Carrier Consolidation Weakening Competition

January 30, 2018
By Danielle Leonard

Container ship blurred behind two business men shaking hands

Ocean Network Express (ONE)—which is the result of the recent NYK, MOL, and K Line merger—begins servicing shippers in April. This, along with COSCO’s pending acquisition of OOCL will leave the industry with three alliances and three owners within each. The consolidating carriers believe this will lead to greater competitiveness in the industry, while shippers are not convinced.

Container shipping is a giant inverted pyramid, says the Journal of Commerce (JOC), and with the recent mergers, the leading carriers—positioned at the bottom—will be holding about 80 percent of the market share in 2018.

Limiting Competition

Drewry’s Global Reefer Freight Rate Index points out that rates have increased over the last 12 months and that “the markets are becoming increasingly tight with behaviors one would associate with oligopoly conditions.” Now that five separate carriers are out of the running, it leaves shippers with fewer options to choose from, thus limiting competition in the market.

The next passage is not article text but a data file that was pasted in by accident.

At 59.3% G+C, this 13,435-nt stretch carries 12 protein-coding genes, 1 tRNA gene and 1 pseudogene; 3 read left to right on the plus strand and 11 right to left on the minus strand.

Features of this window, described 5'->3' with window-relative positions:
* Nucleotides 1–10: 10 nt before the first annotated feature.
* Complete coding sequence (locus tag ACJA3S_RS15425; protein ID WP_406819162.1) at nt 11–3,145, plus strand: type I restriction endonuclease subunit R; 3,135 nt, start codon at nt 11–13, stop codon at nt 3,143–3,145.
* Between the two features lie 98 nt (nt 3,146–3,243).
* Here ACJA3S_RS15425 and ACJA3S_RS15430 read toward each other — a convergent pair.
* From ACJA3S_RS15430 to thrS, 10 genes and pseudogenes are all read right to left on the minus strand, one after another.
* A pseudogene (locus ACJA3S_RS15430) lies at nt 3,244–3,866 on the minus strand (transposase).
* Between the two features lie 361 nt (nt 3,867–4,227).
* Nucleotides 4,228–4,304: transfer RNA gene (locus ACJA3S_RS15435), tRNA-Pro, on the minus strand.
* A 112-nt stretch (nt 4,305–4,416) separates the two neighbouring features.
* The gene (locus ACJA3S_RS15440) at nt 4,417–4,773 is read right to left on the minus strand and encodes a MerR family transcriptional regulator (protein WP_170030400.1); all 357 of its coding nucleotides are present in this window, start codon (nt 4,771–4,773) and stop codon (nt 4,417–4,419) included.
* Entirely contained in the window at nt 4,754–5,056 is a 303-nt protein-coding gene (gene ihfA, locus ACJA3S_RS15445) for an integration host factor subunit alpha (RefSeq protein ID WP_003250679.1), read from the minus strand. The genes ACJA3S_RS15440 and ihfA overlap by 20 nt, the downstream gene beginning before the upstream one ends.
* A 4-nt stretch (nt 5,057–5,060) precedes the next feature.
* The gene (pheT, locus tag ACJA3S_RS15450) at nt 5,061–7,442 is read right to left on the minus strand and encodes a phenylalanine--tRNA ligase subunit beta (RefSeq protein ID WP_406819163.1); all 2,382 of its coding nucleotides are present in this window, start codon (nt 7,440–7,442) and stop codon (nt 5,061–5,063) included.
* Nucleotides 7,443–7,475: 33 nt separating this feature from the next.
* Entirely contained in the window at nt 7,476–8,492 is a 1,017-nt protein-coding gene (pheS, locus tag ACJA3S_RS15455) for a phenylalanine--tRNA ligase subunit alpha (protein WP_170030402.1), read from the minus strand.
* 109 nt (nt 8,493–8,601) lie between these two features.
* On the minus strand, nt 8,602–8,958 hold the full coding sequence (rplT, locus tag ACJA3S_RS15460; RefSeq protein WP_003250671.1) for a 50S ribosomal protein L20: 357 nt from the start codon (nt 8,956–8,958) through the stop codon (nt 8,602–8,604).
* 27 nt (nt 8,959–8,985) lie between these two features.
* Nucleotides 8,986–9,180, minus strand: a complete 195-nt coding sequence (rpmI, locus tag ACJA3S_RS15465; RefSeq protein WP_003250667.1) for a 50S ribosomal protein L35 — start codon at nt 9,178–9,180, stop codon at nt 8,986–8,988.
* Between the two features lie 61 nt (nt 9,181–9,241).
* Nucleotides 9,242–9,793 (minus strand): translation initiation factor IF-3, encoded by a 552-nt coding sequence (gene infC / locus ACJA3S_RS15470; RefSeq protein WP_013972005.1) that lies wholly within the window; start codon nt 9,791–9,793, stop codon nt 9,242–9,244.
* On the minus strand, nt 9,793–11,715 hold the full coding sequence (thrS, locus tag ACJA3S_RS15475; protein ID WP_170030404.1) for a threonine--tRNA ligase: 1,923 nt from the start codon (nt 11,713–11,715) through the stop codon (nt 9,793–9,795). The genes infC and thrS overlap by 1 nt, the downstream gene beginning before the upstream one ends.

“In the last year, we have gone from four alliances on the Trans-Pacific trade to three, and with even further consolidation of carriers since, we are down to three owners in each alliance, plus a few independents,” comments Rich Roche, Vice President, International Transportation for Mohawk Global Logistics. “This has greatly reduced competition in this trade lane.”

To give you a visual, here’s a look at the state of carrier consolidation for U.S. East Coast ports in 2017 and in 2018.

Carrier Consolidation Table 2

Even though the carrier consolidation trend is likely to continue in 2018, thus eliminating even more competition, Mohawk will continue to provide flexibility with all four sets of sailing.


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